Who is Pelagius?

Pelagius was a British monk or excellent repute and much learning. He settled in Rome about 400. He was shocked at the low tone of morals in Rome and he labored earnestly to secure strict ethical standards. Won a disciple named Celestius, a Roman lawyer. In 410, he went to North Africa to visit Augustine and did not find him. He journeyed to the East and Celestius stayed in Carthage and sought ordination as a presbyter by Bishop Aurelius. A letter was sent from Paulinus, a deacon of Milan to Aurelius charging Celestius with six errors that Pelagius had taught him (see Pelagius' Doctrines below). An advisory synod in Carthage rejected his ordination and he traveled to Ephesus where he obtained it. Three synods were held by 420 condemning the teachings of Pelagius that were spreading. Pelagius disappears and dies c. 420.

Pelagius' Doctrines of Sin and Grace

Pelagius believed in the power of the human will. "If I ought, I can." "As often as I have to speak of the principles of virtue and a holy life, I am accustomed first of all to call attention to the capacity and character of human nature and to show what it is able to accomplish; then from this to arouse the feelings of the hearer, the he may strive after different kinds of virtue." He denied Original Sin inherited from Adam, and affirmed that all men now have the power not to sin. Adam's sin merely set an ill example and many have been quick to follow.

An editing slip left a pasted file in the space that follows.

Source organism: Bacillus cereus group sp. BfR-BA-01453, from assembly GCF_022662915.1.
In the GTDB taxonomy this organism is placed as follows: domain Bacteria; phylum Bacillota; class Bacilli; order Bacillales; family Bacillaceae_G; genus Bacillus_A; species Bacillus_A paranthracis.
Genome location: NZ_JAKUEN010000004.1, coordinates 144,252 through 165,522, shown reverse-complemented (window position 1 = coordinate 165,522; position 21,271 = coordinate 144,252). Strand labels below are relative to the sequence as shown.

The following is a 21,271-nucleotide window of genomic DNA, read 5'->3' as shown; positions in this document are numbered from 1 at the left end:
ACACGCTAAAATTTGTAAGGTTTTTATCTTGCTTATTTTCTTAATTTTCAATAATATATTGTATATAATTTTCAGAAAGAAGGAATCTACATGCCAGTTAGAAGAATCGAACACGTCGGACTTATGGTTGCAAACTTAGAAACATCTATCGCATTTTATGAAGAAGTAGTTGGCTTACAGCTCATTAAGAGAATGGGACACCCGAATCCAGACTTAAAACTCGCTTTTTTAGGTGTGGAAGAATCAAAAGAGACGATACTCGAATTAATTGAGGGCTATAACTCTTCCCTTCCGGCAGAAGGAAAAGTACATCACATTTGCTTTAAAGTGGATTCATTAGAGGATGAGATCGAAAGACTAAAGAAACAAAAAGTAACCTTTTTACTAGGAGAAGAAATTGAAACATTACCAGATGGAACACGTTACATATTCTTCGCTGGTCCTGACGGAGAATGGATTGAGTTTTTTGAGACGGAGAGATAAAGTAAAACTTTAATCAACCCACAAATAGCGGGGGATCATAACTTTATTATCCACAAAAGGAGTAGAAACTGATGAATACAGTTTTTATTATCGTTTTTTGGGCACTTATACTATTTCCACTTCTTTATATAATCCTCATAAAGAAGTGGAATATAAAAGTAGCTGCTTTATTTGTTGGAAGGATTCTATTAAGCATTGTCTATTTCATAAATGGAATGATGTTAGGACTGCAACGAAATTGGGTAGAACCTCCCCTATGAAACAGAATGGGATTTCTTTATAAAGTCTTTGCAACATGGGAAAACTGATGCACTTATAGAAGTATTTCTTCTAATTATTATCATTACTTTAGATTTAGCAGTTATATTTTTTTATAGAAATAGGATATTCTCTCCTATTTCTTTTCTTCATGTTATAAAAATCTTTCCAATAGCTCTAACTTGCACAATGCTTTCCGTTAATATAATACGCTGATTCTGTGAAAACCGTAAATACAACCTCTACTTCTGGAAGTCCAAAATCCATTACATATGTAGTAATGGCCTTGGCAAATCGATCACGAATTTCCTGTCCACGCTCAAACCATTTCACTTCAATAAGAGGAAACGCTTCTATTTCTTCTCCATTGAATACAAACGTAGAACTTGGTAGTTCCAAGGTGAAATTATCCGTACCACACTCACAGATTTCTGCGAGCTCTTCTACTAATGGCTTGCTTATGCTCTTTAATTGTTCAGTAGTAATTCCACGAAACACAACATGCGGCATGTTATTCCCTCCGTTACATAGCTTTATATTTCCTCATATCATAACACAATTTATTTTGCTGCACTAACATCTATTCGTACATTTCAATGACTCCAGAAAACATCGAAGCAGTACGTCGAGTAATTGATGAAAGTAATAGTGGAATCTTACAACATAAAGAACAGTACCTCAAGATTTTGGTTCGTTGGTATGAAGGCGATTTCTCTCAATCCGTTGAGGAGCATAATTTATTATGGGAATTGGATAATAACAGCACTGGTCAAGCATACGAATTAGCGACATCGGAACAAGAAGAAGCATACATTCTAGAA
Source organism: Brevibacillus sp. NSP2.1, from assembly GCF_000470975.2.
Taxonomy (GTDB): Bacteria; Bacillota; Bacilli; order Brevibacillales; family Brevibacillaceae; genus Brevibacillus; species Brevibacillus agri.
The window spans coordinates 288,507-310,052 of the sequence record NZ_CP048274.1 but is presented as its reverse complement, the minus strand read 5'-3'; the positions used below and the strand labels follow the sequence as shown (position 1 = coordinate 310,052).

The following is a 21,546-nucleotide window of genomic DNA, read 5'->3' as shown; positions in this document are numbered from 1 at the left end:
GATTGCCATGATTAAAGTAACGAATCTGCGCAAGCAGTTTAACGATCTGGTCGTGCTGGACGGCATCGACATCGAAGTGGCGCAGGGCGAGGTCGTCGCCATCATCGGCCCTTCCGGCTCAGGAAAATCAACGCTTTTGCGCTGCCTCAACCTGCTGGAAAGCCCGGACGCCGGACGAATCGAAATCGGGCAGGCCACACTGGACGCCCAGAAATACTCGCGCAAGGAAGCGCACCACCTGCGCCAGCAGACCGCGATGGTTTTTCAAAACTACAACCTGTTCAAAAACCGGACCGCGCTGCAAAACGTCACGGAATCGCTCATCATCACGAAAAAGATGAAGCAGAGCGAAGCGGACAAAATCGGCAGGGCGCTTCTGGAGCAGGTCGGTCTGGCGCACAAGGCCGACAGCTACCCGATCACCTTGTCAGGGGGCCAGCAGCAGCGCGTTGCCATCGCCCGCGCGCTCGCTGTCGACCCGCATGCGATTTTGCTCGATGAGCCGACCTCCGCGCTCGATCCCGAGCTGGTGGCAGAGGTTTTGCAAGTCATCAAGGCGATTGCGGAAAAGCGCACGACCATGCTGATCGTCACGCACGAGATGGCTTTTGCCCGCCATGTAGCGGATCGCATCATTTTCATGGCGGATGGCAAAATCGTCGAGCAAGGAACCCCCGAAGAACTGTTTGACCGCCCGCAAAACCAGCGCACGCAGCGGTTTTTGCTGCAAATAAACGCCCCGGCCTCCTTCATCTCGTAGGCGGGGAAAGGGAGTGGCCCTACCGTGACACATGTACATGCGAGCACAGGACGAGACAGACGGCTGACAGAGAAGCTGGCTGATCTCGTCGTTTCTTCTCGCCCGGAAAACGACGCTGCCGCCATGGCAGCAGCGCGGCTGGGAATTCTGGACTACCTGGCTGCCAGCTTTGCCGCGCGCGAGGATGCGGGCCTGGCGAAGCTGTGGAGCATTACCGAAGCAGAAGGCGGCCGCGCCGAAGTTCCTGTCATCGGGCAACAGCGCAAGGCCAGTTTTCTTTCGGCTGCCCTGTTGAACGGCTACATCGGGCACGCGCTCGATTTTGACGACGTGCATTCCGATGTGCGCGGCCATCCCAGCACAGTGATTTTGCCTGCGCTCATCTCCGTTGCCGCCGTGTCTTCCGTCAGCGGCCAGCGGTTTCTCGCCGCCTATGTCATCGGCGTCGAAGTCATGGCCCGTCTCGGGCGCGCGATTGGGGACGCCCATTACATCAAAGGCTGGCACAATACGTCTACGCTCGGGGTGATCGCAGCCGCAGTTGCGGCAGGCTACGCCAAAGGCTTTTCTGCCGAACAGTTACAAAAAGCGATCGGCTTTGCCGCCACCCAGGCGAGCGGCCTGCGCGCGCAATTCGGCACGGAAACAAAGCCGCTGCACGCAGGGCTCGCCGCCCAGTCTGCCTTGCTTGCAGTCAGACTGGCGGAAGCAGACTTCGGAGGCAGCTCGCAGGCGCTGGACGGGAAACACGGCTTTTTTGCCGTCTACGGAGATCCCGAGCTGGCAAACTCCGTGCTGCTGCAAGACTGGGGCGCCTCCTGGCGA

Read Romans 5:12-21

Introduction to the Council of Ephesus (431)

An edict of the Emperor Honorius in 419 required the bishops of the West to officially condemn the teachings of Pelagius and Celestius. Julian and 18 others in Italy refused. Several were driven into exile and sought refuge in the East. In Julian, Augustine found an able opponent, and Pelagianism its chief systematizer.

About 429 Julian and Celestius found some support from Nestorius in Constantinople, though Nestorius was not a Pelagian. This favor worked to Nestorius's disadvantage in his own troubles, and together with the wish of the Pope led to the condemnation of Pelagiansm by the Third General Council of Ephesus in 431. Pelagianism, thus officially rejected in the West and the East, lived on in less extreme forms, and has always represented a tendency in the thinking of the church.